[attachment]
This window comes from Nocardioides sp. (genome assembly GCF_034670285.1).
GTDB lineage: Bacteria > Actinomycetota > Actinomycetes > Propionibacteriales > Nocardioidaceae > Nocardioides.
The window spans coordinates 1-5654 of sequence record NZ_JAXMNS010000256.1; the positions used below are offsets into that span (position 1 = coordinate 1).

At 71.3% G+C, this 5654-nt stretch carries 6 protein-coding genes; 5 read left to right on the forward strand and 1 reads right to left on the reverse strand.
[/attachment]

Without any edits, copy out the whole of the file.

This window comes from Nocardioides sp. (genome assembly GCF_034670285.1).
GTDB lineage: Bacteria > Actinomycetota > Actinomycetes > Propionibacteriales > Nocardioidaceae > Nocardioides.
The window spans coordinates 1-5654 of sequence record NZ_JAXMNS010000256.1; the positions used below are offsets into that span (position 1 = coordinate 1).

At 71.3% G+C, this 5654-nt stretch carries 6 protein-coding genes; 5 read left to right on the forward strand and 1 reads right to left on the reverse strand.